Equity was slightly higher at the reporting date (€30,055m) than at the start of the year (€29,994m). The solvency ratio stood at around 231% (208% as at 31 December 2020) and was thus above the optimum range (175–220%).   

In Q3 2021, annualised return on equity (RoE) amounted to 6.3% (3.6%); the RoE for Q1–3 was 12.1% (5.9%).

Reinsurance: Result of €232m

The reinsurance field of business contributed €232m (63m) to the consolidated result for Q3 and €1,594m (619m) for Q1–3. The operating result totalled €13m (55m) in Q3. Gross premiums written saw a significant increase to €11,160m (9,926m).

Life and health reinsurance business generated a profit of €94m (86m) in Q3. Premium income amounted to €3,164m (3,127m). The technical result, including the result from reinsurance treaties with non-significant risk transfer, was €9m (56m).

Property-casualty reinsurance contributed €138m (–23m) to the result in Q3. Premium volume grew robustly to €7,997m (6,798m). The combined ratio amounted to 112.8% (112.2%) of net earned premiums for Q3, and 100.9% (106.1%) for Q1–3.

Major losses of over €10m each were up in Q3 and totalled €1,974m (1,518m). As usual, these figures include gains and losses from the settlement of major losses from previous years. Major-loss expenditure corresponds to 29.6% (26.7%) of net earned premiums, and was thus significantly higher than the long-term average expected value of 12% both for Q3 and for Q1–3 (17.6%). Man-made major losses dropped to €245m (1,045m), mainly owing to an appreciable decline in COVID-19 losses. By contrast, major-loss expenditure from natural catastrophes rose significantly to €1,729m (474m), especially as a consequence of Hurricane Ida.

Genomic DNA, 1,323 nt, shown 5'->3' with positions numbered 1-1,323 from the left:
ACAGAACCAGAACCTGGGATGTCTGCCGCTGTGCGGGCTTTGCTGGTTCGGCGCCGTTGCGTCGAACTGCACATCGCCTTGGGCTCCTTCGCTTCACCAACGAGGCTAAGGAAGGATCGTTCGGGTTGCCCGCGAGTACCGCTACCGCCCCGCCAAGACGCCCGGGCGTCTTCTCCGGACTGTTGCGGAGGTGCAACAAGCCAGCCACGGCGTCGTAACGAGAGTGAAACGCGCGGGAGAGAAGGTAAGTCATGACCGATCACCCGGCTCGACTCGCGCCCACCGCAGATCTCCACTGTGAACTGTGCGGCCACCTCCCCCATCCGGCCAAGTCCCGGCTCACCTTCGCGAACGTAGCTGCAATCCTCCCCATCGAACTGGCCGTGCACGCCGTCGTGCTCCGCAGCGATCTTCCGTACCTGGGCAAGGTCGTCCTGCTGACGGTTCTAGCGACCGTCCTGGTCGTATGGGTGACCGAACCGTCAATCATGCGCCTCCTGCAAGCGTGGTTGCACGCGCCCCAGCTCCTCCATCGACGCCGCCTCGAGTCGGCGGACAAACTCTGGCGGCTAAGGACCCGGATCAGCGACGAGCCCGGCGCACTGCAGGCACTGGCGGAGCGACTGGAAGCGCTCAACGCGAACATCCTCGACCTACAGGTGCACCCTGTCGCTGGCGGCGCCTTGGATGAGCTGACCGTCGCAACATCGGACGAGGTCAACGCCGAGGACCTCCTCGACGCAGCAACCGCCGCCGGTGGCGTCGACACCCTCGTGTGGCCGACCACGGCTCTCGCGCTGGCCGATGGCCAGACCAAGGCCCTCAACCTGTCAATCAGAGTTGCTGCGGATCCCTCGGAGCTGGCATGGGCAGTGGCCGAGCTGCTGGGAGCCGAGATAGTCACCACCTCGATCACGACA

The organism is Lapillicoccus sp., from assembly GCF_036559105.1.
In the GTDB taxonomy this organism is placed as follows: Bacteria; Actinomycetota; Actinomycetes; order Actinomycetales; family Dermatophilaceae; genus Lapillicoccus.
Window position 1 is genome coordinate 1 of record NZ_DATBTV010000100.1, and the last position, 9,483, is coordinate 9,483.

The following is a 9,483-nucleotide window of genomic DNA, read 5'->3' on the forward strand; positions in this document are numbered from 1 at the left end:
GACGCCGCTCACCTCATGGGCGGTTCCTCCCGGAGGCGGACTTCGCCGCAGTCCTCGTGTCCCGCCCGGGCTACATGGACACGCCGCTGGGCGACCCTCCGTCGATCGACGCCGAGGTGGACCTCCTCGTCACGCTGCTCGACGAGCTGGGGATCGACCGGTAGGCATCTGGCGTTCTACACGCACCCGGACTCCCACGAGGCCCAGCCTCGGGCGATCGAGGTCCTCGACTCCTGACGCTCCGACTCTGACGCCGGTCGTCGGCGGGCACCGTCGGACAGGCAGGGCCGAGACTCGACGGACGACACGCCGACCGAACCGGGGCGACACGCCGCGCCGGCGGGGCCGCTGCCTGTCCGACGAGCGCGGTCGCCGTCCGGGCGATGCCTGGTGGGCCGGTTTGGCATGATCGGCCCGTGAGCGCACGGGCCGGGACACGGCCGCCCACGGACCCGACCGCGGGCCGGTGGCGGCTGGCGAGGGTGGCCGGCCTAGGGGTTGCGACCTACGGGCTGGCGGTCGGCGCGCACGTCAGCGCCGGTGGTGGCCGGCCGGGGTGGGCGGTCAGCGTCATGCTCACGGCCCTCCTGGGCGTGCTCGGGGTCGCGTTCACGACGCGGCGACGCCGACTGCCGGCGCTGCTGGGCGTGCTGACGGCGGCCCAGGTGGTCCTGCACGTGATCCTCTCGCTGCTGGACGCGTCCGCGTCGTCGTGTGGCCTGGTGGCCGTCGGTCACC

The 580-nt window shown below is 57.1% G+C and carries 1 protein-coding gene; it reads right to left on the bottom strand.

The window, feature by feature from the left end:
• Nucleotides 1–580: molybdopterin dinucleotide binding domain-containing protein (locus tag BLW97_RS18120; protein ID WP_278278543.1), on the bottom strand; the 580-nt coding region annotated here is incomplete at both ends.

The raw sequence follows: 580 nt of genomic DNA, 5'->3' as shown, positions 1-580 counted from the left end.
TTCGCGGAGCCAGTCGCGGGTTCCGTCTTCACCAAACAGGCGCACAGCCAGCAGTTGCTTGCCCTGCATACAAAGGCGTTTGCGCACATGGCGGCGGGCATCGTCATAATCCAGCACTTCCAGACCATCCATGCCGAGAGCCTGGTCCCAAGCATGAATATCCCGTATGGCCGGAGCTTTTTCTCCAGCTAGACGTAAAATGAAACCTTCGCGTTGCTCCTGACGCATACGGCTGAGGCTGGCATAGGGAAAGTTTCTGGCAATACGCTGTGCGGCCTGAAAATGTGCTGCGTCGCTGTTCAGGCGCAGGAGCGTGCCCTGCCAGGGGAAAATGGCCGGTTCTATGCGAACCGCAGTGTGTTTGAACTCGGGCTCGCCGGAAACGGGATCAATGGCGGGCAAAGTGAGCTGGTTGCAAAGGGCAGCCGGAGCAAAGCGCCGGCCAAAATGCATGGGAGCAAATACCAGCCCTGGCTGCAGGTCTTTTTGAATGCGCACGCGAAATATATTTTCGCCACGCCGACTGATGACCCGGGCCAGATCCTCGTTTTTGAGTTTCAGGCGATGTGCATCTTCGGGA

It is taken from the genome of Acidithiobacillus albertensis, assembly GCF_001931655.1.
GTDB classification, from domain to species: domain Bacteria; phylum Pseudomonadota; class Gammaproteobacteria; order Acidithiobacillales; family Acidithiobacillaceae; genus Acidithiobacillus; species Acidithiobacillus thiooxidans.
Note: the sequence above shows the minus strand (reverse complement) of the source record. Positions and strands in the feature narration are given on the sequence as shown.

In Q3, reserves of €265m (226m) were released for basic losses from prior years; this figure corresponds to 4.0% (4.0%) of net earned premiums. Munich Re continually seeks to set the amount of provisions for newly emerging claims at the very top end of the estimation range, so that profits from the release of a portion of these reserves are possible at a later stage.